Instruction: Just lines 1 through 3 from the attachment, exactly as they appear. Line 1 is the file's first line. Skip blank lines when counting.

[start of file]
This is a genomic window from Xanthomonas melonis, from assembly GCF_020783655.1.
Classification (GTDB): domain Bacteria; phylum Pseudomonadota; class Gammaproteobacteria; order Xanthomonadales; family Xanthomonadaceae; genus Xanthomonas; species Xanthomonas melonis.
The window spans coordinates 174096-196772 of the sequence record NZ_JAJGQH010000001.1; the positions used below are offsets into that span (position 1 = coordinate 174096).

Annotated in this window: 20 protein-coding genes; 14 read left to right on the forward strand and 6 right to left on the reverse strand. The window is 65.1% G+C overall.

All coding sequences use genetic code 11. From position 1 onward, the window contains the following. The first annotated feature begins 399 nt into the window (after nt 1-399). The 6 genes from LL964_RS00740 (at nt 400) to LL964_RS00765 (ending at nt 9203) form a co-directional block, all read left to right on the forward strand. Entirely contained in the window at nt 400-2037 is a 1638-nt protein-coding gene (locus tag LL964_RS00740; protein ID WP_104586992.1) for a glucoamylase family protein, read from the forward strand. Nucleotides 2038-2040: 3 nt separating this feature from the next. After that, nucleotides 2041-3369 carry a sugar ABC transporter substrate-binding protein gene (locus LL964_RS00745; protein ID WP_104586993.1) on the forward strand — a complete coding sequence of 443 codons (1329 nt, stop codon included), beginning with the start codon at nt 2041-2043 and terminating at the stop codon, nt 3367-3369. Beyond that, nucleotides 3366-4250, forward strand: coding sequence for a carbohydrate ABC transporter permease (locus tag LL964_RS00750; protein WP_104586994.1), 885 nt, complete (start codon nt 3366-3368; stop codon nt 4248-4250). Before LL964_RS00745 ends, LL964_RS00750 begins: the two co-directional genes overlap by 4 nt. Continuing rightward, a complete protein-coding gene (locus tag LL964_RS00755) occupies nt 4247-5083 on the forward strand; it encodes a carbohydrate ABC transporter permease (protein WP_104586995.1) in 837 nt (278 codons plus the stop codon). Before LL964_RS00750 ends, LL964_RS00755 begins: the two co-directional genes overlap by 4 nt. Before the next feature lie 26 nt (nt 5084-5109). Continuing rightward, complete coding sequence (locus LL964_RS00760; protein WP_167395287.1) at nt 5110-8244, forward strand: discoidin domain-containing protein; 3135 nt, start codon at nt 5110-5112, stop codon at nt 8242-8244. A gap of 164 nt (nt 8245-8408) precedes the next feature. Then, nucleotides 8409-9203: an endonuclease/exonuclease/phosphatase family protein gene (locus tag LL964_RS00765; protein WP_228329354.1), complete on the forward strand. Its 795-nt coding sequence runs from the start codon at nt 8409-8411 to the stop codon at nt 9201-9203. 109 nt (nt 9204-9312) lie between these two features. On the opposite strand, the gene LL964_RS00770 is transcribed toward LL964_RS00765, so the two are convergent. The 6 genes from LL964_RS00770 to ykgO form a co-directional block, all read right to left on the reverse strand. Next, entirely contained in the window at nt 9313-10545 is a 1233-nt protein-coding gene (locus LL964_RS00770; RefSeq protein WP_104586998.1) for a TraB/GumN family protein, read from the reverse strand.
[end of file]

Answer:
This is a genomic window from Xanthomonas melonis, from assembly GCF_020783655.1.
Classification (GTDB): domain Bacteria; phylum Pseudomonadota; class Gammaproteobacteria; order Xanthomonadales; family Xanthomonadaceae; genus Xanthomonas; species Xanthomonas melonis.
The window spans coordinates 174096-196772 of the sequence record NZ_JAJGQH010000001.1; the positions used below are offsets into that span (position 1 = coordinate 174096).